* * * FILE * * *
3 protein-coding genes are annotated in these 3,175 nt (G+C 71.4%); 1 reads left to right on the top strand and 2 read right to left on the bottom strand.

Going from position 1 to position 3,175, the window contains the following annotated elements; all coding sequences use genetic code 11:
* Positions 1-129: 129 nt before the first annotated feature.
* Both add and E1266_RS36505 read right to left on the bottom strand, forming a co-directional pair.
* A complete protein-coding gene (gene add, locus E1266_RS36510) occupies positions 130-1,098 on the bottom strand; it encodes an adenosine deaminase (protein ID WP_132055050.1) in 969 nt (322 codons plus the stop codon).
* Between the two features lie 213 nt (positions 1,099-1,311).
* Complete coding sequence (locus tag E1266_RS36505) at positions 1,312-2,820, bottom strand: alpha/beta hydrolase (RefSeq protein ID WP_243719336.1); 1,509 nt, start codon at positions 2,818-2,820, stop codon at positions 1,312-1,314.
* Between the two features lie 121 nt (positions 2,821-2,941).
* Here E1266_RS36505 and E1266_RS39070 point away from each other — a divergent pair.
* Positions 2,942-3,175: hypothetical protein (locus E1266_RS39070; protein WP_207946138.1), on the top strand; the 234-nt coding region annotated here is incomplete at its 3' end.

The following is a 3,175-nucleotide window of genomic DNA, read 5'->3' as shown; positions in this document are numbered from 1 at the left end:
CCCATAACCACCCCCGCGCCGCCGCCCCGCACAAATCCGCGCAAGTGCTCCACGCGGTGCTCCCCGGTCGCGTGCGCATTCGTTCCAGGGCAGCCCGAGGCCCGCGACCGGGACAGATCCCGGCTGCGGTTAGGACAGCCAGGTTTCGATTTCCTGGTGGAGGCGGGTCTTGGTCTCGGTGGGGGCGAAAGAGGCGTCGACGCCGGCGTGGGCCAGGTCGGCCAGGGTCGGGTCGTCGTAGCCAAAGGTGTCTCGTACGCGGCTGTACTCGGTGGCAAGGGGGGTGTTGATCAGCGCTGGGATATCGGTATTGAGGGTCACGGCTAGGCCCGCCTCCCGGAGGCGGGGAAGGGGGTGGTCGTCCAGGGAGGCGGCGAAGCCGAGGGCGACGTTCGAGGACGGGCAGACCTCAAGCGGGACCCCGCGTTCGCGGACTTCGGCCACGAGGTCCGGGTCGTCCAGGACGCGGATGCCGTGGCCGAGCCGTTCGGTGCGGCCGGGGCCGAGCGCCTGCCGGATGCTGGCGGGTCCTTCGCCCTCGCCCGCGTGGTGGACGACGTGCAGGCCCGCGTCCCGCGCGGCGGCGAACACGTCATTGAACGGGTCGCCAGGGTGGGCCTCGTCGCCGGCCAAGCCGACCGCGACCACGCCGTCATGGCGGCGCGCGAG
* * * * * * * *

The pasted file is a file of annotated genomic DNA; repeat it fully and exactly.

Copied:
3 protein-coding genes are annotated in these 3,175 nt (G+C 71.4%); 1 reads left to right on the top strand and 2 read right to left on the bottom strand.

Going from position 1 to position 3,175, the window contains the following annotated elements; all coding sequences use genetic code 11:
* Positions 1-129: 129 nt before the first annotated feature.
* Both add and E1266_RS36505 read right to left on the bottom strand, forming a co-directional pair.
* A complete protein-coding gene (gene add, locus E1266_RS36510) occupies positions 130-1,098 on the bottom strand; it encodes an adenosine deaminase (protein ID WP_132055050.1) in 969 nt (322 codons plus the stop codon).
* Between the two features lie 213 nt (positions 1,099-1,311).
* Complete coding sequence (locus tag E1266_RS36505) at positions 1,312-2,820, bottom strand: alpha/beta hydrolase (RefSeq protein ID WP_243719336.1); 1,509 nt, start codon at positions 2,818-2,820, stop codon at positions 1,312-1,314.
* Between the two features lie 121 nt (positions 2,821-2,941).
* Here E1266_RS36505 and E1266_RS39070 point away from each other — a divergent pair.
* Positions 2,942-3,175: hypothetical protein (locus E1266_RS39070; protein WP_207946138.1), on the top strand; the 234-nt coding region annotated here is incomplete at its 3' end.

The following is a 3,175-nucleotide window of genomic DNA, read 5'->3' as shown; positions in this document are numbered from 1 at the left end:
CCCATAACCACCCCCGCGCCGCCGCCCCGCACAAATCCGCGCAAGTGCTCCACGCGGTGCTCCCCGGTCGCGTGCGCATTCGTTCCAGGGCAGCCCGAGGCCCGCGACCGGGACAGATCCCGGCTGCGGTTAGGACAGCCAGGTTTCGATTTCCTGGTGGAGGCGGGTCTTGGTCTCGGTGGGGGCGAAAGAGGCGTCGACGCCGGCGTGGGCCAGGTCGGCCAGGGTCGGGTCGTCGTAGCCAAAGGTGTCTCGTACGCGGCTGTACTCGGTGGCAAGGGGGGTGTTGATCAGCGCTGGGATATCGGTATTGAGGGTCACGGCTAGGCCCGCCTCCCGGAGGCGGGGAAGGGGGTGGTCGTCCAGGGAGGCGGCGAAGCCGAGGGCGACGTTCGAGGACGGGCAGACCTCAAGCGGGACCCCGCGTTCGCGGACTTCGGCCACGAGGTCCGGGTCGTCCAGGACGCGGATGCCGTGGCCGAGCCGTTCGGTGCGGCCGGGGCCGAGCGCCTGCCGGATGCTGGCGGGTCCTTCGCCCTCGCCCGCGTGGTGGACGACGTGCAGGCCCGCGTCCCGCGCGGCGGCGAACACGTCATTGAACGGGTCGCCAGGGTGGGCCTCGTCGCCGGCCAAGCCGACCGCGACCACGCCGTCATGGCGGCGCGCGAG